Posts Tagged ‘health’

Massage market targets the next generation

Friday, June 3rd, 2011

Panasonic's Neck Refre

The massage market is getting trendier and appealing increasingly to a younger market. In April 2011, according to Nikkei Trendy, sales of Atex’s Rurundo Massage Cushion have exceeded 2 million. The product, a stylish throw pillow that has a rotating nub inside to massage the back, wouldn’t look out of place in the apartment of a young professional.

Panasonic is also targeting a younger market with their massage products. Its Neck Refure device, for example, is aimed at young women. According to Panasonic, their market research revealed that women in their 20s are the demographic that most wants to own a massage chair. This overturns the conventional wisdom that massage products appeal primarily to a 50-plus market.

While in general younger buyers  suffer from fewer aches and pains than older consumers, they tend to want products that can ease stiffness in the neck and shoulders. They also seem to favor compact products with simple functionality. Panasonic’s Neck Refure ticks all these boxes. Aimed at loosening stiffness in the neck, users simply wear the device wrapped around their neck. Resembling some kind of futuristic interface between man and machine, the device’s actual function is to emit low frequency waves that are purported to loosen stiffness. Though the product comes in a range of female-friendly shades (silver, lime green and pink), it’s proven to be just as popular with the men.

Many new massage devices target the female market. A quick search for new massage products online brought up the Power Shake and Estenad Sonic MOMO, both aimed at young women. Publicity shots for the Power Shake show a woman in lingerie using the product to relieve tension in her shoulder and thigh. (Though it’s not explicitly stated, we’re guessing the black rubber product is intended to reduce tension in more private areas of the anatomy too.) Estenad Sonic MOMO Ultrasonic also aims to bring a glow to the faces of women. The device oscillates at 5MHz, massaging the skin on the face to stimulate a rosy-cheeked fresh complexion.

 

‘Secret society’ takes a national stool sample

Thursday, May 26th, 2011

After you, um, go about your business on the toilet, do you check the results? The answer from most Japanese appears to be a resounding yes, according to a mysterious organization that has been conducting surveys on the ins and outs of digestion. Delzmarl, which dubs itself a “secret society,” has just published the results of its second investigation into the bowels of Japanese citizens online and come up with some interesting statistics.

The second report was based on information collected from 3,617 male and female respondents between March 1 and April 30. According to the poll, seven out of 10 (66.9 percent) respondents said they checked the state of their morning poo in the loo before flushing. The top three qualities checked by respondents were quantity (83.3%), color (80.7%) and texture (47.9%).  Surprisingly, smell came in at only 20.3%. There was a difference in what the sexes looked out for: 79.1% of men looked for color, while 81.5% of women were concerned with quantity.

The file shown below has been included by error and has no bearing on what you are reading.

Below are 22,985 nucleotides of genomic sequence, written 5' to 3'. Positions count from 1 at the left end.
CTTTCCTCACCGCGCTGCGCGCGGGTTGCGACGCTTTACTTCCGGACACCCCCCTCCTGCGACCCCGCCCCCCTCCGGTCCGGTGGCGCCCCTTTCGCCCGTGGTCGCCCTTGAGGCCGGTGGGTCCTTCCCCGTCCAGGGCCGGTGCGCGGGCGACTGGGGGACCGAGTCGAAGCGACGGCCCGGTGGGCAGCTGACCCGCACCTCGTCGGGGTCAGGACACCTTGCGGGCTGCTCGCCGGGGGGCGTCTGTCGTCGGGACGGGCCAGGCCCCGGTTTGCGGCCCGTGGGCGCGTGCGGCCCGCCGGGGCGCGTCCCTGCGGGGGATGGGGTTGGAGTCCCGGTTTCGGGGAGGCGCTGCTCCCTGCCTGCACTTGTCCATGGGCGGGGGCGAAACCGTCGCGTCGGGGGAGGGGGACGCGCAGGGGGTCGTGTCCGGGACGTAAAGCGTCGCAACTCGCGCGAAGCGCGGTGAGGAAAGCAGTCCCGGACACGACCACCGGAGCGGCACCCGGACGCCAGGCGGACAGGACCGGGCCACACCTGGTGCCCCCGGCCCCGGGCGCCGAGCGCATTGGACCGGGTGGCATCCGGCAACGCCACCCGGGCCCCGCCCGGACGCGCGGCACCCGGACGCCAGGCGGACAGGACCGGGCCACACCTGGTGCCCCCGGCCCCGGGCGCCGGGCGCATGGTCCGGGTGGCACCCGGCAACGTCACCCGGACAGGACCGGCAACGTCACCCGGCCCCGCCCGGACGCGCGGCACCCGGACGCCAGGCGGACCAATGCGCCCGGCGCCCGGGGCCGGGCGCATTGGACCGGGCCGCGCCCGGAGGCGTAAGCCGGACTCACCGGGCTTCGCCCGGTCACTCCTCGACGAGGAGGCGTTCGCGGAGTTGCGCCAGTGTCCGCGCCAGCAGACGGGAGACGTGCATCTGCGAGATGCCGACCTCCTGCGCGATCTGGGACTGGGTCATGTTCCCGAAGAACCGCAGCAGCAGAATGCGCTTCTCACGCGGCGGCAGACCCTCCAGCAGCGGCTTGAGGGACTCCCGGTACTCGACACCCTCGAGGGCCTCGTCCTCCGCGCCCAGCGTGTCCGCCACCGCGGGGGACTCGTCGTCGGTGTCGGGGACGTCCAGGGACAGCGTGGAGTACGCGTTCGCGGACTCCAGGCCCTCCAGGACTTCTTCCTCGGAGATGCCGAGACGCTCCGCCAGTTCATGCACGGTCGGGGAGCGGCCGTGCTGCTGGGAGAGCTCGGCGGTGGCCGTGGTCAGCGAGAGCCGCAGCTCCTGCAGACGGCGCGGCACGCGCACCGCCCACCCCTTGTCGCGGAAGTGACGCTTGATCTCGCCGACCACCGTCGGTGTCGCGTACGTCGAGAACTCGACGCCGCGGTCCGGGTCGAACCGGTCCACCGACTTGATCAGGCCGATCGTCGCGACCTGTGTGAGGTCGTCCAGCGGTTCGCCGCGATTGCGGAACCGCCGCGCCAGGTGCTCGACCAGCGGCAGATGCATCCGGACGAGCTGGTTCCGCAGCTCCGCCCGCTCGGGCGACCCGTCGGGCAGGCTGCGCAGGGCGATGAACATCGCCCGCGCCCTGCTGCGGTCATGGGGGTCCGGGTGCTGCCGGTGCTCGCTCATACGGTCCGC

The playfully illustrated website is now conducting its third survey on the average Japanese digestive tract, this time focusing on problems and concerns about bowel movements. The first question concerns constipation and asks respondents what they think is the cause. Those who fill out the survey are entered into a lottery to win one of 500 cell phone straps that resemble the human colon and double as plastic exercise tubes (as the video above demonstrates). The survey results are to be published June 30.

According to Delzmarl, “our waste is a barometer of our health” and “to have healthy poop we need lactic-acid bacteria.” Though the website is registered to Tohokushinsha Film, we’re guessing that Yakult, maker of the probiotic milk-like drink of the same name, is behind the survey, though you’ll have to check out Delzmarl’s privacy policy to see a mention of the company. We know that Japanese generally have a healthy sense of humor when it comes to poop, but perhaps Yakult is shy about directly asking its consumers about their daily dumps?

Music makes bananas fit for the long run

Monday, February 21st, 2011

Blasting an early ’90s J-pop song on repeat for a week straight might sound like a dubious military tactic. But Dole is just doing it to give its bananas a little extra pep for the Tokyo Marathon.

Banana power

Banana power

A variety of banana called Lakatan will arrive green from the Philippines and then be ripened for eight days in a storage facility after arrival in the Tokyo area. Various companies in Japan have experimented with giving their foods and beverages a bit of culture by letting them mature to Mozart, with “Mozart bananas” getting the most attention. While the Mozart pieces were chosen for frequency profiles that are reported to increase taste quality, the music for the marathon bananas was chosen a bit less scientifically: Dole asked former marathon runners via Twitter what songs they’d most like to hear at different points in the race. The inspirational song “Makenaide! (Don’t Give Up!)” by Zard was the hands-down winner, so that’s what the bananas are being serenaded with, 24 hours a day, for the eight days leading up to the marathon.